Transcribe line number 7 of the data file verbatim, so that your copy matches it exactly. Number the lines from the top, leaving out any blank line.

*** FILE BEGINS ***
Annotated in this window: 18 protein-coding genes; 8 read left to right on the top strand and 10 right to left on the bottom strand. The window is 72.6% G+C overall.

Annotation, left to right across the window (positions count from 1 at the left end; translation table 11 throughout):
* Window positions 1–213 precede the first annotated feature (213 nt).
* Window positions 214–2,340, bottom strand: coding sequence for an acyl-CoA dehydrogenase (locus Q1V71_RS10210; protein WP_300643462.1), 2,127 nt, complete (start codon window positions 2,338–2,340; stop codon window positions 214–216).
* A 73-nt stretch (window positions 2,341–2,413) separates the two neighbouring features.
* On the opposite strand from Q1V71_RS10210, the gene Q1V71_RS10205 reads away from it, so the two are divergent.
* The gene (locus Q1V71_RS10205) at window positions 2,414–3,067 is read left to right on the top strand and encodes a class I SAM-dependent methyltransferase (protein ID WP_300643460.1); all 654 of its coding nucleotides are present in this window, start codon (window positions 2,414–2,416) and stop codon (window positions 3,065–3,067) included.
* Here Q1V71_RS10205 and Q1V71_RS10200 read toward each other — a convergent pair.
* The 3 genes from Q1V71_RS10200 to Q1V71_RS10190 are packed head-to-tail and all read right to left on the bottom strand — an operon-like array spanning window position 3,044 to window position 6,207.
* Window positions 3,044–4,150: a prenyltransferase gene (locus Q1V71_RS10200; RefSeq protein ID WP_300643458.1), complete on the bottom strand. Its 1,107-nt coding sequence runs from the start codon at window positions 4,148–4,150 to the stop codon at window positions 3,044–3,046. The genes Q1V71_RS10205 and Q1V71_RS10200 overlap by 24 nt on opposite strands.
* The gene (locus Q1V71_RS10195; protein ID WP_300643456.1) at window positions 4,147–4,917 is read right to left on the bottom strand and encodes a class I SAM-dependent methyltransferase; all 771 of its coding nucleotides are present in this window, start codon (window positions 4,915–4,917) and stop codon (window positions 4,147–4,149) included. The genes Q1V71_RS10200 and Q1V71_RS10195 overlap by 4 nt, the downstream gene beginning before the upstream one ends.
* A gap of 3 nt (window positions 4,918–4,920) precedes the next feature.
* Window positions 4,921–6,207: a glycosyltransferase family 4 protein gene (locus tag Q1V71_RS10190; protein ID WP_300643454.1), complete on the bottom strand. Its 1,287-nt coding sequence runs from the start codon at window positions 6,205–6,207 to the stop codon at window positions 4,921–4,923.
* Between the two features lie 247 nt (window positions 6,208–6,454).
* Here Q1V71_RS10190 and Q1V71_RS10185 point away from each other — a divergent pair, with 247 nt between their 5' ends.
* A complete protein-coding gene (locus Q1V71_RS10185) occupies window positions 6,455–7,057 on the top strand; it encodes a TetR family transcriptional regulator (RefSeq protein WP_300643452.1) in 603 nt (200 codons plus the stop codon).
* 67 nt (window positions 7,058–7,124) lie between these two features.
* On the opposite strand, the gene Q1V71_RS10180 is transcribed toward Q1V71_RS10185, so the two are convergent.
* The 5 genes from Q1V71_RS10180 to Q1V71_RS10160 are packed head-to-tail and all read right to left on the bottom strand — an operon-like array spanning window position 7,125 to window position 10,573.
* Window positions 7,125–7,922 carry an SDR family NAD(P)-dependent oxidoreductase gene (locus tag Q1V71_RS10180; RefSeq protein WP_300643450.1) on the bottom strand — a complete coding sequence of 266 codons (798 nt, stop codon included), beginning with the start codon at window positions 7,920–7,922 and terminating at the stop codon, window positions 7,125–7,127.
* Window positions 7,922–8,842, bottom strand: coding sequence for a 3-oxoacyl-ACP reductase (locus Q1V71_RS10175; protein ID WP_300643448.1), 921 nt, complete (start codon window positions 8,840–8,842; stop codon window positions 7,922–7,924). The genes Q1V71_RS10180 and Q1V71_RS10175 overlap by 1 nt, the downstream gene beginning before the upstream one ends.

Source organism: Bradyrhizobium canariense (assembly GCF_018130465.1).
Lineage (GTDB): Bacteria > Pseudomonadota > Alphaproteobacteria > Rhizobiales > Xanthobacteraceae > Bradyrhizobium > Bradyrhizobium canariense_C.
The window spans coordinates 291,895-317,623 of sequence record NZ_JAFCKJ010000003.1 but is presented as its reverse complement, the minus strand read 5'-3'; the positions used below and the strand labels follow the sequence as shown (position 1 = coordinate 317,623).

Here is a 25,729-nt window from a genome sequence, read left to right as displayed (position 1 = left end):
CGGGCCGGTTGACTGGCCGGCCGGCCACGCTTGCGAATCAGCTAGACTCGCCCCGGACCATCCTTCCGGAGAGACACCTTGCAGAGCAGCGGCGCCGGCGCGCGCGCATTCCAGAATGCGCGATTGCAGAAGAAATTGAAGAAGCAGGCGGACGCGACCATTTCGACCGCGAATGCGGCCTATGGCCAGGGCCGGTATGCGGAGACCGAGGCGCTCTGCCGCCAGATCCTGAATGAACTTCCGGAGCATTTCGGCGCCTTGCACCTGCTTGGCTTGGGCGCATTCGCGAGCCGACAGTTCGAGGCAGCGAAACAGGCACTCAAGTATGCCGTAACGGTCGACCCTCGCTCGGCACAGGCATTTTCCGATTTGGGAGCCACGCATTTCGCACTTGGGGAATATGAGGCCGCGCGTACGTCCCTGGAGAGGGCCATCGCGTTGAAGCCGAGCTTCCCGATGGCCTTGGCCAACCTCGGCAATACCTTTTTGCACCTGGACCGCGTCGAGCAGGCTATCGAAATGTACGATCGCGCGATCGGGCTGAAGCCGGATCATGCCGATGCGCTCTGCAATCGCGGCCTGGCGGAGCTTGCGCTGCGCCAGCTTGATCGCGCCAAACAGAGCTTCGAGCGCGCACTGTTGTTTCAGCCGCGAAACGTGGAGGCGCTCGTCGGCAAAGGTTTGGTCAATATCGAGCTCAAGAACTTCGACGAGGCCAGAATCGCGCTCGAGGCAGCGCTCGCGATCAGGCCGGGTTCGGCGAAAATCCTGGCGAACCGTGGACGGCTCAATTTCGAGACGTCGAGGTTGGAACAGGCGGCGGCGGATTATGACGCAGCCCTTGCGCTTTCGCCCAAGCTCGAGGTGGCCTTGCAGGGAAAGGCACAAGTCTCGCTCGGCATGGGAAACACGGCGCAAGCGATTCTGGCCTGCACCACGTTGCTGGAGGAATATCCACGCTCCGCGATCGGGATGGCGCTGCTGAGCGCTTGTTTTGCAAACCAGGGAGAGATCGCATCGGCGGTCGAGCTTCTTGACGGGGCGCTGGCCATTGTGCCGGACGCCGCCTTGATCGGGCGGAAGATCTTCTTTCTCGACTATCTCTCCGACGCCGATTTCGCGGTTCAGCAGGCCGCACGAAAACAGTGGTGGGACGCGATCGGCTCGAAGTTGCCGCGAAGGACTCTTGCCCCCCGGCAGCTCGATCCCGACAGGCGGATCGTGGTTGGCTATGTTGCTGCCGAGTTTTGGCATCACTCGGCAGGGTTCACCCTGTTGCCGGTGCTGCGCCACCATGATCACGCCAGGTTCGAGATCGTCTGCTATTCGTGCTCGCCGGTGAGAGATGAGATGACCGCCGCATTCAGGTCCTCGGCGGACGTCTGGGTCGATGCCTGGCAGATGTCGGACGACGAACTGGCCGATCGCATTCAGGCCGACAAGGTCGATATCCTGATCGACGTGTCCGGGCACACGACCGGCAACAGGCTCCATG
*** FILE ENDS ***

* The gene (locus Q1V71_RS10205) at window positions 2,414–3,067 is read left to right on the top strand and encodes a class I SAM-dependent methyltransferase (protein ID WP_300643460.1); all 654 of its coding nucleotides are present in this window, start codon (window positions 2,414–2,416) and stop codon (window positions 3,065–3,067) included.